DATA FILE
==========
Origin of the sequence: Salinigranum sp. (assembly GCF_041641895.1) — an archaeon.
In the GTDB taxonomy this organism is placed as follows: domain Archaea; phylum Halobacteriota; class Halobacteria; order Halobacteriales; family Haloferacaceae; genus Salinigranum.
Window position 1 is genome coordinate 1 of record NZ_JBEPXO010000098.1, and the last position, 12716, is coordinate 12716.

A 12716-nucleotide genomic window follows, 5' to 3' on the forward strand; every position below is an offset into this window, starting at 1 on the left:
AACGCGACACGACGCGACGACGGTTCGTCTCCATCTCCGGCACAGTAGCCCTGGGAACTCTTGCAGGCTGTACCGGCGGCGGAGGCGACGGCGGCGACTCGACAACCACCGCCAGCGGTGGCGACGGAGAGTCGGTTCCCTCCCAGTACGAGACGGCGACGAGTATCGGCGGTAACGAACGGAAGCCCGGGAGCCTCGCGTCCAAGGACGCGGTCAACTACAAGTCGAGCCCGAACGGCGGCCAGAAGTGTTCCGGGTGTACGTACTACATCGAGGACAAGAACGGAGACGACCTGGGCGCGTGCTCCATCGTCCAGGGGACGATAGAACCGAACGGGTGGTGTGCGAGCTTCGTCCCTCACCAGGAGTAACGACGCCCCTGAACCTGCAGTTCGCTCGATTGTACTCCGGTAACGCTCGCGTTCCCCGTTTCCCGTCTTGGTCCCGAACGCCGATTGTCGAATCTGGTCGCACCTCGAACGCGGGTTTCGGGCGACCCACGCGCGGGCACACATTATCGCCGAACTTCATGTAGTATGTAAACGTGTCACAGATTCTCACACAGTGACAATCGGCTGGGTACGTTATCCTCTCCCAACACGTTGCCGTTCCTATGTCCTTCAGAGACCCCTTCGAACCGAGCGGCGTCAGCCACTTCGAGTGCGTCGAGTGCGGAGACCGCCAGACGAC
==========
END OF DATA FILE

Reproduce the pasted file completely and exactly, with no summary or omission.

Origin of the sequence: Salinigranum sp. (assembly GCF_041641895.1) — an archaeon.
In the GTDB taxonomy this organism is placed as follows: domain Archaea; phylum Halobacteriota; class Halobacteria; order Halobacteriales; family Haloferacaceae; genus Salinigranum.
Window position 1 is genome coordinate 1 of record NZ_JBEPXO010000098.1, and the last position, 12716, is coordinate 12716.

A 12716-nucleotide genomic window follows, 5' to 3' on the forward strand; every position below is an offset into this window, starting at 1 on the left:
AACGCGACACGACGCGACGACGGTTCGTCTCCATCTCCGGCACAGTAGCCCTGGGAACTCTTGCAGGCTGTACCGGCGGCGGAGGCGACGGCGGCGACTCGACAACCACCGCCAGCGGTGGCGACGGAGAGTCGGTTCCCTCCCAGTACGAGACGGCGACGAGTATCGGCGGTAACGAACGGAAGCCCGGGAGCCTCGCGTCCAAGGACGCGGTCAACTACAAGTCGAGCCCGAACGGCGGCCAGAAGTGTTCCGGGTGTACGTACTACATCGAGGACAAGAACGGAGACGACCTGGGCGCGTGCTCCATCGTCCAGGGGACGATAGAACCGAACGGGTGGTGTGCGAGCTTCGTCCCTCACCAGGAGTAACGACGCCCCTGAACCTGCAGTTCGCTCGATTGTACTCCGGTAACGCTCGCGTTCCCCGTTTCCCGTCTTGGTCCCGAACGCCGATTGTCGAATCTGGTCGCACCTCGAACGCGGGTTTCGGGCGACCCACGCGCGGGCACACATTATCGCCGAACTTCATGTAGTATGTAAACGTGTCACAGATTCTCACACAGTGACAATCGGCTGGGTACGTTATCCTCTCCCAACACGTTGCCGTTCCTATGTCCTTCAGAGACCCCTTCGAACCGAGCGGCGTCAGCCACTTCGAGTGCGTCGAGTGCGGAGACCGCCAGACGAC